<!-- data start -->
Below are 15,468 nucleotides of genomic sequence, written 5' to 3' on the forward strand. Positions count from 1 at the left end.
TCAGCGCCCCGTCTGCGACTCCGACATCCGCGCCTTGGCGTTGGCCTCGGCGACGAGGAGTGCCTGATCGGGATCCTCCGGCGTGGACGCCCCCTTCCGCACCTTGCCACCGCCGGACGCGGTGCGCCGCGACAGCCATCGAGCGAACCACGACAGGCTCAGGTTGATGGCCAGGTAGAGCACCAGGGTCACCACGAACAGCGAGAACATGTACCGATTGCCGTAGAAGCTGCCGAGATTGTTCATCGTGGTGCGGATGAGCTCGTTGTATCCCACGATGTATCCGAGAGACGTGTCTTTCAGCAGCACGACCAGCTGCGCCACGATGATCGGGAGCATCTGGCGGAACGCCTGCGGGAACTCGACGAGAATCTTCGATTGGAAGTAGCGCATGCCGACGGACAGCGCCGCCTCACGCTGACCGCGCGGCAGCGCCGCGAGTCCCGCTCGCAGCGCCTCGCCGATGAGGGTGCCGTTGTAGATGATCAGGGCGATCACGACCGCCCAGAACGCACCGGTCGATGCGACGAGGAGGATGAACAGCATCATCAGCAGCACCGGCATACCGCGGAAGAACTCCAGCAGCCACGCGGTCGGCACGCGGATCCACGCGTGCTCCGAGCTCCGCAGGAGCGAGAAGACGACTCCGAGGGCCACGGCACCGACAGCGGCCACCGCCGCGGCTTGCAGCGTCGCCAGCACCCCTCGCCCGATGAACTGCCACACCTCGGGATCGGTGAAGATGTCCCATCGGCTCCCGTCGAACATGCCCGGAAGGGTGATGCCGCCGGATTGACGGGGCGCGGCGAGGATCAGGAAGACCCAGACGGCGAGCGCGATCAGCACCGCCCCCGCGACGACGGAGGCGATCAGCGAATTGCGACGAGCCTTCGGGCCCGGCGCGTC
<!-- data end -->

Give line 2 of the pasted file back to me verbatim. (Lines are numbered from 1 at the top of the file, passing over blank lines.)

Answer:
TCAGCGCCCCGTCTGCGACTCCGACATCCGCGCCTTGGCGTTGGCCTCGGCGACGAGGAGTGCCTGATCGGGATCCTCCGGCGTGGACGCCCCCTTCCGCACCTTGCCACCGCCGGACGCGGTGCGCCGCGACAGCCATCGAGCGAACCACGACAGGCTCAGGTTGATGGCCAGGTAGAGCACCAGGGTCACCACGAACAGCGAGAACATGTACCGATTGCCGTAGAAGCTGCCGAGATTGTTCATCGTGGTGCGGATGAGCTCGTTGTATCCCACGATGTATCCGAGAGACGTGTCTTTCAGCAGCACGACCAGCTGCGCCACGATGATCGGGAGCATCTGGCGGAACGCCTGCGGGAACTCGACGAGAATCTTCGATTGGAAGTAGCGCATGCCGACGGACAGCGCCGCCTCACGCTGACCGCGCGGCAGCGCCGCGAGTCCCGCTCGCAGCGCCTCGCCGATGAGGGTGCCGTTGTAGATGATCAGGGCGATCACGACCGCCCAGAACGCACCGGTCGATGCGACGAGGAGGATGAACAGCATCATCAGCAGCACCGGCATACCGCGGAAGAACTCCAGCAGCCACGCGGTCGGCACGCGGATCCACGCGTGCTCCGAGCTCCGCAGGAGCGAGAAGACGACTCCGAGGGCCACGGCACCGACAGCGGCCACCGCCGCGGCTTGCAGCGTCGCCAGCACCCCTCGCCCGATGAACTGCCACACCTCGGGATCGGTGAAGATGTCCCATCGGCTCCCGTCGAACATGCCCGGAAGGGTGATGCCGCCGGATTGACGGGGCGCGGCGAGGATCAGGAAGACCCAGACGGCGAGCGCGATCAGCACCGCCCCCGCGACGACGGAGGCGATCAGCGAATTGCGACGAGCCTTCGGGCCCGGCGCGTC